Movies

Movie Review

★★ A love story set to Stalin in ‘Bitter Harvest’

Max Irons and Samantha Barks in “Bitter Harvest.”

Mark Tillie/Roadside Attractions

Max Irons and Samantha Barks in “Bitter Harvest.”

As stated in the epilogue to George Mendeluk’s “Bitter Harvest,” seven to 10 million people died in the famine resulting from
Stalin’s ruthless collectivization imposed on Ukraine in the 1930s, a calamity known as the Holodomor. Perhaps not the best backdrop for a trite love story, nor does Mendeluk have quite the epic vision of David Lean in “Doctor Zhivago” (1965). But as the film darkens, it intensifies its focus on tragedy and atrocity and begins to do some justice to one of the largest and least known genocides in history.

As Yuri (Max Irons) relates in an opening voiceover, at one time Ukraine was free and the people worked hard and were happy. It is a world of sunflowers and colorful traditional clothing brilliantly photographed with a paradisal, pastel palette, and Yuri falls in love with childhood sweetheart Natalka (Samantha Barks). They kiss underwater with the sun shining between them, and when they grow up, they marry.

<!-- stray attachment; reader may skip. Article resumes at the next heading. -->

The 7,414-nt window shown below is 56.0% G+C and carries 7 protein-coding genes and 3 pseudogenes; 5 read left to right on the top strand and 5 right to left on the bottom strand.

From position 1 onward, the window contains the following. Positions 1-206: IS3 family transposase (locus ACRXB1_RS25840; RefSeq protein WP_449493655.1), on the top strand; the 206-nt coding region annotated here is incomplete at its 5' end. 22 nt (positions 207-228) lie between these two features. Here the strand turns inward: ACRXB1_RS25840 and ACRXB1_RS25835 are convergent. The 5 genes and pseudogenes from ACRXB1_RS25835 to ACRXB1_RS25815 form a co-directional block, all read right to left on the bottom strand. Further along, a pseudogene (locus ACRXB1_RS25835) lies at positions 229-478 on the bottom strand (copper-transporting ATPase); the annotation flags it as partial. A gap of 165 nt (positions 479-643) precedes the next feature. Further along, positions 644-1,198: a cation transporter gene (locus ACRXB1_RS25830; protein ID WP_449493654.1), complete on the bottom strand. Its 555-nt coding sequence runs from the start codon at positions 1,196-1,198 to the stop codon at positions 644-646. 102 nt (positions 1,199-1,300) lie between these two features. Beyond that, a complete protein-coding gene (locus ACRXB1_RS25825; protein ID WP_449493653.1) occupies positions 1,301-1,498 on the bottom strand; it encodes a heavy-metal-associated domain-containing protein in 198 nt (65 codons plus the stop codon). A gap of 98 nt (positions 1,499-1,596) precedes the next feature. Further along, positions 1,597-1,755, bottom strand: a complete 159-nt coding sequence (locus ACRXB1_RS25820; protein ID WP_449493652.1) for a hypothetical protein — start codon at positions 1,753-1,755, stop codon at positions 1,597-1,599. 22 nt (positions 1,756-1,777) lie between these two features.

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Then comes the Bolshevik revolution in 1917. Ukraine stands independent for a while and is decently treated until Lenin dies. Then the new leader Stalin (Gary Oliver), slurping his way through a decadent banquet, orders all of Ukraine’s farms to be collectivized (i.e., stolen) and the grain sent to the cities to feed factory workers. Sergei (Tamer Hassan, looking like Boris Badenov in “The Rocky and Bullwinkle Show”), a sadistic commissar, arrives in Yuri’s village, stealing church gold and icons and randomly shooting and tormenting the starving inhabitants. And he has a leering eye for Natalka.

Yuri, meanwhile, is in Kiev studying to become an artist. He is appalled by the suffering, but how can he fight tyranny with a paintbrush? (He finds a way, in one of the film’s more ingenious scenes.) An outlaw, he joins the resistance, and the film begins to do some justice to the enormity that is its subject.

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The palette darkens. The screen fills with dungeons, firing squads, massacres, and flyblown corpses piled high in boxcars. The love story flickers in the background, and for a few moments “Bitter Harvest” reaps some of the horror and evil of one of history’s greatest crimes.


BITTER HARVEST

Directed by George Mendeluk. Written by Mendeluk and Richard Bachynsky-Hoover. Starring Max Irons, Samantha Barks, Barry Pepper, Gary Oliver, Tamer Hassan, Terence Stamp. At Boston Common, Fenway, suburbs. 103 minutes. R (violence and disturbing images).

Peter Keough can be reached at petervkeough@gmail.com.
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